Dina Matos McGreevey has already accused her estranged husband of libeling her a homophobe.
Now the Garden State first lady-turned-author has claimed that the false portrayal by former New Jersey Gov. Jim McGreevey is costing her financially.
In newly filed court documents, Matos McGreevey "alleges her reputation was harmed in the eyes of community, and that third persons were deterred from associating with her."
This includes, according to the documents, potential readers of her book, "Silent Partner: a Memoir of My Marriage," which was released on May 1 to much fanfare -- including an exclusive kickoff interview with Oprah Winfrey -- but has since lagged in sales.
"[McGreevey's] defamatory allegations -- that [Matos McGreevey] is homophobic and that she was aware of his sexual orientation(s) when the parties married -- negatively affect book sales by deterring purchases by members of the gay community," the court document reads.
Kevin Naff, editor of the Washington Blade, a gay and lesbian news Web site, dismissed Matos McGreevey's legal argument -- and the couple's private lives entirely.
"I think Dina and Jim McGreevey (and their publishers) greatly overestimated the gay community's interest in their marital problems," he wrote in an e-mail to ABC News, describing McGreevey as "an unethical and unsavory character."
Regarding possible lost books sales, he added, "I just don't think that gays generally are so enamored of Jim McGreevey that they would boycott en masse Dina's book."
Tobe Berkovitz, dean of the Boston University College of Communications, said that Matos McGreevey's latest legal plea may just be another way to generate interest around her book.
"When you have this type of battle being waged in the media, it helps to ratchet up interests in what are essentially second-tier tell-alls," Berkovitz said. He added that if her book really polarized one segment of the audience, it would likely appeal to another, undercutting her own legal argument.
Ivan Hoffman, an intellectual property attorney in Los Angeles, said that it would be a serious challenge for Matos McGreevey to put a dollar figure on losses supposedly tied to her estranged husband's accusations.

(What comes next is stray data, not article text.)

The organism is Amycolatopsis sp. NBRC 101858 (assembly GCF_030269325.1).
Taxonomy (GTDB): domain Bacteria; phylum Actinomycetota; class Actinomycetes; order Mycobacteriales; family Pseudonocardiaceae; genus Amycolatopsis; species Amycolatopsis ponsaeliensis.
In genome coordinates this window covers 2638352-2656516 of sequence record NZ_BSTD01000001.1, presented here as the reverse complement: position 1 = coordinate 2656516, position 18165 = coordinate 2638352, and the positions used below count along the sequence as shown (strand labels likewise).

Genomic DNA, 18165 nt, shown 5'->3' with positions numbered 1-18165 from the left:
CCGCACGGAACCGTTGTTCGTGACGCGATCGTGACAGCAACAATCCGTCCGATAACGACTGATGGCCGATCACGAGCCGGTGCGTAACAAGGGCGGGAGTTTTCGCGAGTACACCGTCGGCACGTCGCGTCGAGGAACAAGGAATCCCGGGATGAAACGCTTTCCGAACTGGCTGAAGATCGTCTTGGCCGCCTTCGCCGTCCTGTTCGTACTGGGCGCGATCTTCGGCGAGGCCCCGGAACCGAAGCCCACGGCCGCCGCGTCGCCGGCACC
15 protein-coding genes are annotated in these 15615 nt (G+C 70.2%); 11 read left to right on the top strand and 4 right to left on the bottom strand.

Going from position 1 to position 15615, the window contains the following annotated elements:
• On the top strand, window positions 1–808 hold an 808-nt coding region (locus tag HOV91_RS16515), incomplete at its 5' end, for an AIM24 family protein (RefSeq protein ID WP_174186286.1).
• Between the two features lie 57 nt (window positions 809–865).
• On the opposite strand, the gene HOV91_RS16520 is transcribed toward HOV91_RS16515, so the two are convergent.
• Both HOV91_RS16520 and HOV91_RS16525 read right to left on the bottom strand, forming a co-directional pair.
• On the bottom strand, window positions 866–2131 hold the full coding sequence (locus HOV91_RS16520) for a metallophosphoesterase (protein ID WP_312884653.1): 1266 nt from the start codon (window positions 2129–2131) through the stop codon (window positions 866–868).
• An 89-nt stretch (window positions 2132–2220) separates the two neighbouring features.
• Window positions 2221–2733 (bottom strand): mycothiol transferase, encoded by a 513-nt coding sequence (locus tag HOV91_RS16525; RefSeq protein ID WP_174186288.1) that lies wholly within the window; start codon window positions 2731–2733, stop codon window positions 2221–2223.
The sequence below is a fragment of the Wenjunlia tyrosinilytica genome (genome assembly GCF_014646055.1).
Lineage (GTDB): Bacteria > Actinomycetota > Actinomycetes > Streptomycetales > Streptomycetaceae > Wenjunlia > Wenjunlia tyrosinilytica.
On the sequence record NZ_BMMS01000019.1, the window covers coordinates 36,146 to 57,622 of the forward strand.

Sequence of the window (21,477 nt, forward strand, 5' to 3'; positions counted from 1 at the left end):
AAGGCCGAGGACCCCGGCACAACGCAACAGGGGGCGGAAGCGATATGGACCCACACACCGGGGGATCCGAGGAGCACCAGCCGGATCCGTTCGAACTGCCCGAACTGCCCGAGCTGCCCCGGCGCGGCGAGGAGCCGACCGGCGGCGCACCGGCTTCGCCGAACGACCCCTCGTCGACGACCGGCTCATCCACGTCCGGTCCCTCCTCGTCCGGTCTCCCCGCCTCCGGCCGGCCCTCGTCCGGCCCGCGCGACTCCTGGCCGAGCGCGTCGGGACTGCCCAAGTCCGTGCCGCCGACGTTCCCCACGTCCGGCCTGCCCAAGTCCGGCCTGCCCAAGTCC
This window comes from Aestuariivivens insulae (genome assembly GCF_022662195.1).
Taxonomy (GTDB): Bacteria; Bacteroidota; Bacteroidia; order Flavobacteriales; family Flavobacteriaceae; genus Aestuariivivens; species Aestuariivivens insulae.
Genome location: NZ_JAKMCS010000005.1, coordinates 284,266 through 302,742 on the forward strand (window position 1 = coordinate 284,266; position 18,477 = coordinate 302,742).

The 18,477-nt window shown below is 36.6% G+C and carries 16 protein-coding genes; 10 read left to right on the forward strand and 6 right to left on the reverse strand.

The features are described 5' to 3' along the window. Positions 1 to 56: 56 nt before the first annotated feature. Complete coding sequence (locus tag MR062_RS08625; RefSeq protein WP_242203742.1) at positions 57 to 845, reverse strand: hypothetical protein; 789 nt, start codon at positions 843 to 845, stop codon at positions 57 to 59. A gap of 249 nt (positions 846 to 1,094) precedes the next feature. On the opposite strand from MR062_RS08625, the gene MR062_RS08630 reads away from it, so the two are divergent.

"What is the measure of damages?" Hoffman asked. "If the book comes out and sells eight copies, can we ever prove that the book would sell a million and a half copies without that allegation?"
Matos McGreevey also argued in court documents that her portrayal as a homophobe has isolated potential donors to a nonprofit foundation she heads that raises money for Newark's Columbus Hospital.
McGreevey's description of Matos McGreevey as homophobic achieved the desired effect because of his "experience in manipulating the media," according to the court document filed in Union County Superior Court, which also seeks unspecified compensation for her financial losses.
The two are entrenched in a very public divorce battle that involves their 5-year-old daughter, Jacqueline. For now, the girl lives with Matos McGreevey and visits her father, who lives with his partner, executive Mark O'Donnell, every weekend and on alternate Wednesdays.
After McGreevey publicly announced his homosexuality with his wife by his side in 2004, he was forced from office, he and his wife separated, and he penned a memoir, "The Confession," in which he claimed his wife might have known he was gay.